After 28 moves, our last six have been with dogs. For the most part, they are pretty flexible as long as they are close to the family. Three airplane trips were a little rough because it was tougher to get to outdoor,dog, restroom facilities. Right now, the dogs are two feet away and happy as usual.
Jaymi Naciri gives some updated data on home purchasers that are looking for the right environment for their dogs.
Data over the last several years shows that millennials are largely driven in their real estate purchase not necessarily by proximity to work or readiness for marriage and kids, but, instead, by their desire to provide a nice environment for their dogs.
Sometimes, people are awesome.
If you’re one of those people that are looking to move in order to create a welcoming home environment for your dog, or a dog you plan to bring in, here are a few things to look for.
A workable floorplan
Do you have an older dog? Getting up and down the stairs might not be so easy. Perhaps a ranch-style home is a better bet at this stage of your life.
A safe yard
When you’re looking at houses, you’re going to want to pay close attention to the outdoor space. Is there enough room for your pooch to run? Is the yard fenced? Is the fence in decent shape?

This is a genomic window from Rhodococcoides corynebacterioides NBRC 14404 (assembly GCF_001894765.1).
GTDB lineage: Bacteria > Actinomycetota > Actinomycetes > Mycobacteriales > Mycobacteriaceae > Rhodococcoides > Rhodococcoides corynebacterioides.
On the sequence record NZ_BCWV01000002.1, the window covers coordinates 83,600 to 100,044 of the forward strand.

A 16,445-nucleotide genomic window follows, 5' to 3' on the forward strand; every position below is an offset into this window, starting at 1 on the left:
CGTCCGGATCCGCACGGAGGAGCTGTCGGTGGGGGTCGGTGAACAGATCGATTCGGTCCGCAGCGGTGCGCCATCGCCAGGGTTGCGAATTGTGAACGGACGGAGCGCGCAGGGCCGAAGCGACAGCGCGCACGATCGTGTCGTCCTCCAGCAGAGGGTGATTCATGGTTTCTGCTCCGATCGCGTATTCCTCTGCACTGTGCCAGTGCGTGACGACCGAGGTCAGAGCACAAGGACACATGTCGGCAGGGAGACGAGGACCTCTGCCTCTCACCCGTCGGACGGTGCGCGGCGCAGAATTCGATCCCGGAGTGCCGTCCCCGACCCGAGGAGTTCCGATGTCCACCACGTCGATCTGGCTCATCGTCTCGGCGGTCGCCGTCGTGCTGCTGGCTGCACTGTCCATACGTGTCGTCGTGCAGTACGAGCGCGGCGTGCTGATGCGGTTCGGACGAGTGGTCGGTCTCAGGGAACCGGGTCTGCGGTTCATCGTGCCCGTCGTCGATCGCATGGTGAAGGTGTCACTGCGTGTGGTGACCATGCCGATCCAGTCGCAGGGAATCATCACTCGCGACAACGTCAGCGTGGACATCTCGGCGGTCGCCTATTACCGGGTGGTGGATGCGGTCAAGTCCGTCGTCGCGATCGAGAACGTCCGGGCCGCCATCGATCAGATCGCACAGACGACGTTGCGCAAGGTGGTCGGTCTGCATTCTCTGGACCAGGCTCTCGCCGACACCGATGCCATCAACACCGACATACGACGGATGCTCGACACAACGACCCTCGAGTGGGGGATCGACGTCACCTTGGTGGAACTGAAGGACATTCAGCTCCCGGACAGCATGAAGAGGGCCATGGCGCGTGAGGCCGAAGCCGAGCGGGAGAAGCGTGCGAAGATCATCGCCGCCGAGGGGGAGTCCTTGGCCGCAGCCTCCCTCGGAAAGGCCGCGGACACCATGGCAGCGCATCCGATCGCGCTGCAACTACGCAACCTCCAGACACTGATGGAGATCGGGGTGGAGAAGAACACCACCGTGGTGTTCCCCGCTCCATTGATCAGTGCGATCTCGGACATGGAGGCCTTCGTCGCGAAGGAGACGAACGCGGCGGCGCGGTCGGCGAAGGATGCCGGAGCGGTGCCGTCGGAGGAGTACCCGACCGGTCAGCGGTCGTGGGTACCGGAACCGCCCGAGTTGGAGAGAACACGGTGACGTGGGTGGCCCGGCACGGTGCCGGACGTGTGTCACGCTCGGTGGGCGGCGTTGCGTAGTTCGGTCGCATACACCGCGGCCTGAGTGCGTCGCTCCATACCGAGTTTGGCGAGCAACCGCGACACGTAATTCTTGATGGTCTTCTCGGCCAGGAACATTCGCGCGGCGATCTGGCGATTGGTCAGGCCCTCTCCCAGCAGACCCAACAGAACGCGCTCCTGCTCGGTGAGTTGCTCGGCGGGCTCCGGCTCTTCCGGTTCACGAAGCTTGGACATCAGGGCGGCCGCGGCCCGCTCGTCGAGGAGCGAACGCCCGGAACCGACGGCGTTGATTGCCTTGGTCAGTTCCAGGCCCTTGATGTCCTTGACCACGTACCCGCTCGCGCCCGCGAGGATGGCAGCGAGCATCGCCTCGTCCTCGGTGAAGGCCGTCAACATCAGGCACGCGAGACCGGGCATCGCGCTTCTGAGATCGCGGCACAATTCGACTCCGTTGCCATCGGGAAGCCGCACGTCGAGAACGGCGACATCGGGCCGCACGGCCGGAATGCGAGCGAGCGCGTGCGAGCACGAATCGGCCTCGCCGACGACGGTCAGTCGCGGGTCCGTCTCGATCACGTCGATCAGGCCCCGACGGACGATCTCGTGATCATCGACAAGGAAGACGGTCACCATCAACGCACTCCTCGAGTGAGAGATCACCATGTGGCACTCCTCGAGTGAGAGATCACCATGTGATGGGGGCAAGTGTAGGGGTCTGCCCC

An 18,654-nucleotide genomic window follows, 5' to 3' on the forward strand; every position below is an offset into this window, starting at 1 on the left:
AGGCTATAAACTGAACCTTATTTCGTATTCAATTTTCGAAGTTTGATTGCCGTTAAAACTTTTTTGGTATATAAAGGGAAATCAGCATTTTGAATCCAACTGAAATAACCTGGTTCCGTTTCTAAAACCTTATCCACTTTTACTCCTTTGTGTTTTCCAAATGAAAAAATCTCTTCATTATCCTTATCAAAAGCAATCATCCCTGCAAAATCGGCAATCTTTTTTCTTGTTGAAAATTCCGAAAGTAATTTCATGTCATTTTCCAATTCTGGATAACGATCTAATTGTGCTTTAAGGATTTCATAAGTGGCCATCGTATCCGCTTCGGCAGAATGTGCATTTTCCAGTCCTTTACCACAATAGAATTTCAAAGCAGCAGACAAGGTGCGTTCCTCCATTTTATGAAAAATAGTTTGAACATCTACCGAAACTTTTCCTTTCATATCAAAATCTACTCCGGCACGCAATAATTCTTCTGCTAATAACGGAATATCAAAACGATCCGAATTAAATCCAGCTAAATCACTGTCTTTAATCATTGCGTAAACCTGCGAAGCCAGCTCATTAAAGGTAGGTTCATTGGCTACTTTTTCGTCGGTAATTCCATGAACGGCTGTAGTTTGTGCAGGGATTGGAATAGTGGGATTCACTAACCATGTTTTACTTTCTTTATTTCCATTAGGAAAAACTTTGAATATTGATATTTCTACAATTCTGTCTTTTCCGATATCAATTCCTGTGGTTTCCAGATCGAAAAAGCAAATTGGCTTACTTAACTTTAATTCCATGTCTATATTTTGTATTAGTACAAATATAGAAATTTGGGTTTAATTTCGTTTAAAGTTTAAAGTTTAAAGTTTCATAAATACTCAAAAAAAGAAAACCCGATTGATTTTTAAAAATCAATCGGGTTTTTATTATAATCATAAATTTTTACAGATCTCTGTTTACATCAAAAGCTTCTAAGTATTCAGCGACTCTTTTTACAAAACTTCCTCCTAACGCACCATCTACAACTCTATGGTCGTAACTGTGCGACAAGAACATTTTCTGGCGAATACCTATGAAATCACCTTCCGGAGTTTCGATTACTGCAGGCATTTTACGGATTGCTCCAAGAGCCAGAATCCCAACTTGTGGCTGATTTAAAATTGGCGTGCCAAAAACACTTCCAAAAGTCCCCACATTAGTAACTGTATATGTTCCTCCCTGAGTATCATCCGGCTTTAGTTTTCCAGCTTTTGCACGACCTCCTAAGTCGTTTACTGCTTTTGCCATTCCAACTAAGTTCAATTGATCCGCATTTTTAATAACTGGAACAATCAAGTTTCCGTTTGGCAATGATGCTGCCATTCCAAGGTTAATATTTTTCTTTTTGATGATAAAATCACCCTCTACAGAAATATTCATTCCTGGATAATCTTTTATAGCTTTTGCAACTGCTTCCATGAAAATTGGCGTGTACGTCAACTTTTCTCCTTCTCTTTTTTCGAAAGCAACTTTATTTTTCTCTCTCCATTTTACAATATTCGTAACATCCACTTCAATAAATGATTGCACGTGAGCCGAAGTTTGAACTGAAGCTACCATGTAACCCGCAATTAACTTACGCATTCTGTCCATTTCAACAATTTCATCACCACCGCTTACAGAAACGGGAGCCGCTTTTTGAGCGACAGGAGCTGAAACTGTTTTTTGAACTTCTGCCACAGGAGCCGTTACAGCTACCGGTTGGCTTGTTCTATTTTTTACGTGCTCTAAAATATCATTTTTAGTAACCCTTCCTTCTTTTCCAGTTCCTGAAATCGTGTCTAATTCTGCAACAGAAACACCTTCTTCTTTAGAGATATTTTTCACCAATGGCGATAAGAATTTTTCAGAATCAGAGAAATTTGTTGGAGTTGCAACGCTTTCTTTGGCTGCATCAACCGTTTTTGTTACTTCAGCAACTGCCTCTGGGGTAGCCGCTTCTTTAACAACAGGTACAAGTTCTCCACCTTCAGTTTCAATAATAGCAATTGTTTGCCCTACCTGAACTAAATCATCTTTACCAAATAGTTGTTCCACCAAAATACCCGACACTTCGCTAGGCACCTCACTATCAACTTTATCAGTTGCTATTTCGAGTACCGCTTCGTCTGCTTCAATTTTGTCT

Other doggie friends
While you may not be keen to meet up with other humans and their pets during this time of social distancing, this too shall pass…right? And, when it does, you may want to make sure you’re positioned in an area that’s dog friendly.
Then again, the neighbors’ dogs might be nightmares. Having mega-barkers around you is never fun, but it can be especially painful if that barking also gets your dog(s) going.
A park nearby
Even if you don’t have acres for your dog to explore, having a park nearby can be a great substitute.
The wildlife situation
Are you looking at areas where there are coyotes or other predators? You not only have to think about the danger factor but also what life will be like if you can’t put in as doggie door and have to leave your dog alone while you’re gone for large stretches of time.
Is it a busy street?
Dogs get out. It happens. Being in a high-traffic area could increase the possibility that your dog will be injured or worse by a car. Said Homes.com: “You may always have your dog on a leash, but what about those times they escape out the front door when you’re distracted or when a child or visitor or serviceman leaves the door open? Will they rush into a quiet cul-de-sac or a busy street?”
Nooks and crannies
If you do buy a two-story home, that unused space under the stairs would make a great dog hangout area!
If you have or are considering a breed like a pit bull or German shepherd, you’ll want to make sure there are no restrictions in the communities you’re considering. Some condo and townhome communities may also have size restrictions, and they’re also may be limitations on how many pets you can have.
“Even if you own a piece of property, it’s not guaranteed that your pets will be welcome there,” said the American Kennel Club (AKC). “Depending on the number and the breed, there can be restrictions within a Homeowners Association (HOA), condo development, or even the city or state, at large.
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